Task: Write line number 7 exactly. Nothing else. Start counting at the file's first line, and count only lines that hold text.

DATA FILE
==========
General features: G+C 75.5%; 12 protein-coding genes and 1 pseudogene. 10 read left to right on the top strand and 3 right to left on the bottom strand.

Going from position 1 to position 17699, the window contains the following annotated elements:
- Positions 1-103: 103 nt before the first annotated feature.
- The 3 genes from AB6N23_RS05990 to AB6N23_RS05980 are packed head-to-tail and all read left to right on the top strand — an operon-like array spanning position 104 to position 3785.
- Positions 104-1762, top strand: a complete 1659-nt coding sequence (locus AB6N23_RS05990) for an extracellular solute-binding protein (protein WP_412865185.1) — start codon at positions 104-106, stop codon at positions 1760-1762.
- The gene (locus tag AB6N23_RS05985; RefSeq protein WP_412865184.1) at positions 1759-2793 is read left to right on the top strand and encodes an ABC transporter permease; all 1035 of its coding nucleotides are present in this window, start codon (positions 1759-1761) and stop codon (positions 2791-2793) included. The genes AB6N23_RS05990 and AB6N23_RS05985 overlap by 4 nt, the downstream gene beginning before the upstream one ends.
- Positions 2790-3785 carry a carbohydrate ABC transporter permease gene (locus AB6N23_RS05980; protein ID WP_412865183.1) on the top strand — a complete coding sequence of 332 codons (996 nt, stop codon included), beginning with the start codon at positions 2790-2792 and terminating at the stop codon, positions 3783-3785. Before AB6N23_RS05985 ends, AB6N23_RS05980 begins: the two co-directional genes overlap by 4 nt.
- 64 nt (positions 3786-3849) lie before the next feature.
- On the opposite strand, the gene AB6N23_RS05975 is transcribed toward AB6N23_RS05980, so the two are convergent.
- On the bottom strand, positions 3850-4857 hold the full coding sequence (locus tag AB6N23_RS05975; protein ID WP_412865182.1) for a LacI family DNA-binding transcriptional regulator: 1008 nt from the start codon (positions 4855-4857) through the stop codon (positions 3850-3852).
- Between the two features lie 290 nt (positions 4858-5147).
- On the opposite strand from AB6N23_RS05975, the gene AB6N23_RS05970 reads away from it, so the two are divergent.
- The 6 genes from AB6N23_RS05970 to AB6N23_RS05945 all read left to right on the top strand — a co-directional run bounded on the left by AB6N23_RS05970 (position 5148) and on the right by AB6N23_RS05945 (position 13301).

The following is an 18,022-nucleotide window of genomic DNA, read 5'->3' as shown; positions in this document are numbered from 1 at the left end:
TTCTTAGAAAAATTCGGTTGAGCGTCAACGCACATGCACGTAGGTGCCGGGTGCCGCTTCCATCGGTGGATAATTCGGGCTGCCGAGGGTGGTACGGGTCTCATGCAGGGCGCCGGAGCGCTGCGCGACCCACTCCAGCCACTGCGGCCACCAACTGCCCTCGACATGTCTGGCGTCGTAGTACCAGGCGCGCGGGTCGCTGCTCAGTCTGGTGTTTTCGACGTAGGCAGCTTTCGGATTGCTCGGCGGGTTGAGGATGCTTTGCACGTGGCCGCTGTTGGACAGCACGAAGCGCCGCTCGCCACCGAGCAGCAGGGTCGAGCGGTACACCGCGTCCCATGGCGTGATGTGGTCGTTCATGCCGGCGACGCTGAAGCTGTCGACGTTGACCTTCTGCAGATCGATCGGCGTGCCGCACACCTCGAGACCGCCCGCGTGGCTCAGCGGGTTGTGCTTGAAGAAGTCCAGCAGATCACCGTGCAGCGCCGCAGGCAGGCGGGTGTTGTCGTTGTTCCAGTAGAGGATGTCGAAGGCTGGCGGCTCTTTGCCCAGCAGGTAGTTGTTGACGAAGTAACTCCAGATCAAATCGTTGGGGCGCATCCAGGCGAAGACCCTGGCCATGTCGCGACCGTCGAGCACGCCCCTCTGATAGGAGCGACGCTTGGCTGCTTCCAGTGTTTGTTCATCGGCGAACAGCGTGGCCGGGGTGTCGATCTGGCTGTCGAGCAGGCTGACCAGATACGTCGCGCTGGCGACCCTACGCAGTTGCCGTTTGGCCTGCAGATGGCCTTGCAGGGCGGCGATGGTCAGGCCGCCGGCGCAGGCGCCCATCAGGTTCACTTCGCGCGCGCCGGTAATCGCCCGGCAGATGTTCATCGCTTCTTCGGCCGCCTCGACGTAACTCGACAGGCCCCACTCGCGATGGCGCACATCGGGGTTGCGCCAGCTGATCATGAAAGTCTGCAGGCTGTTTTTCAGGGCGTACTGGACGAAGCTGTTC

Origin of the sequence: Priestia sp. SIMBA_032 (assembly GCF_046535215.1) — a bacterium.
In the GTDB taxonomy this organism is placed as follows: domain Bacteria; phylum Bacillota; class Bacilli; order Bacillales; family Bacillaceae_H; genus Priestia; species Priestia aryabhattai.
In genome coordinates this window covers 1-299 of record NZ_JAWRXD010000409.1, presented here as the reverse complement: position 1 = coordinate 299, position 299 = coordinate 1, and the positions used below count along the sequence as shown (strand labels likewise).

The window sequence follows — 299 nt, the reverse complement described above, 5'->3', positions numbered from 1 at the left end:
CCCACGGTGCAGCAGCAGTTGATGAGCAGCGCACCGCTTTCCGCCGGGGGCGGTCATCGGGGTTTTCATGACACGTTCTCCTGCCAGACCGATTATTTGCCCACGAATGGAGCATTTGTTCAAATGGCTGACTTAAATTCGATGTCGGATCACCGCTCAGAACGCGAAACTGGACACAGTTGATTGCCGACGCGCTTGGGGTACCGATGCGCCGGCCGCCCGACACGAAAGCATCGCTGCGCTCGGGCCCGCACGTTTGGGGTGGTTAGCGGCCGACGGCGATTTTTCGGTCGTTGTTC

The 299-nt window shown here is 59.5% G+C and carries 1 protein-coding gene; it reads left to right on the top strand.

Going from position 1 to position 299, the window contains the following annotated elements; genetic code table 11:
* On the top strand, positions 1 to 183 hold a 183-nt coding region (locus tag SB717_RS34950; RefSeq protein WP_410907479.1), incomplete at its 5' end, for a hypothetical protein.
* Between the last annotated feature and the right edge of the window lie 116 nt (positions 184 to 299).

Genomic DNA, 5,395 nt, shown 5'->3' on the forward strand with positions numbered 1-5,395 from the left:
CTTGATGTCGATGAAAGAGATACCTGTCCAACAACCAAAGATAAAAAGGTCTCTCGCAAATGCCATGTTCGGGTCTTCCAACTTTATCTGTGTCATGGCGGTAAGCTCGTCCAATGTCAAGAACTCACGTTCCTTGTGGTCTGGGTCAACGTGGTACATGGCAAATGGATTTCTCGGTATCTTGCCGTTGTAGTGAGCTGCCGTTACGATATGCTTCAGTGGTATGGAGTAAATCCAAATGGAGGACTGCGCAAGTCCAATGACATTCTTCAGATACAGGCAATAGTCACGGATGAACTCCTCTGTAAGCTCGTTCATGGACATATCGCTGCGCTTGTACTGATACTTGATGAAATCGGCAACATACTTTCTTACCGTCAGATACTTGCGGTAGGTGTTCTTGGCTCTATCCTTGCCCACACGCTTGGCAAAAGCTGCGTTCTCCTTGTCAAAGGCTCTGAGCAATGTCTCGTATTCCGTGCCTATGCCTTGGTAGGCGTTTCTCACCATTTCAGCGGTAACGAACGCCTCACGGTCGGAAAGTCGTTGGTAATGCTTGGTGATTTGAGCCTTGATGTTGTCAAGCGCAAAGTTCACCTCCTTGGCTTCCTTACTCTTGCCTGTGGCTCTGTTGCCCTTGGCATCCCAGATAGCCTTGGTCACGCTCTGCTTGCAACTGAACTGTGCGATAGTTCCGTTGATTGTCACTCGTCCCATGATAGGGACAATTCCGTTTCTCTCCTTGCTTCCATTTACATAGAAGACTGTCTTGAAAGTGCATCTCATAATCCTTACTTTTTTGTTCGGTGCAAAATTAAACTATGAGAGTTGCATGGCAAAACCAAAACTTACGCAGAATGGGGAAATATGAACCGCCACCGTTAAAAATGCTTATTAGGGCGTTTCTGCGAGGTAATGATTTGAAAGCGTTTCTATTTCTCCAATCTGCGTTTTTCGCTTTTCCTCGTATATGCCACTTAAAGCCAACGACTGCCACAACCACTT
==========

- Positions 2790-3785 carry a carbohydrate ABC transporter permease gene (locus AB6N23_RS05980; protein ID WP_412865183.1) on the top strand — a complete coding sequence of 332 codons (996 nt, stop codon included), beginning with the start codon at positions 2790-2792 and terminating at the stop codon, positions 3783-3785. Before AB6N23_RS05985 ends, AB6N23_RS05980 begins: the two co-directional genes overlap by 4 nt.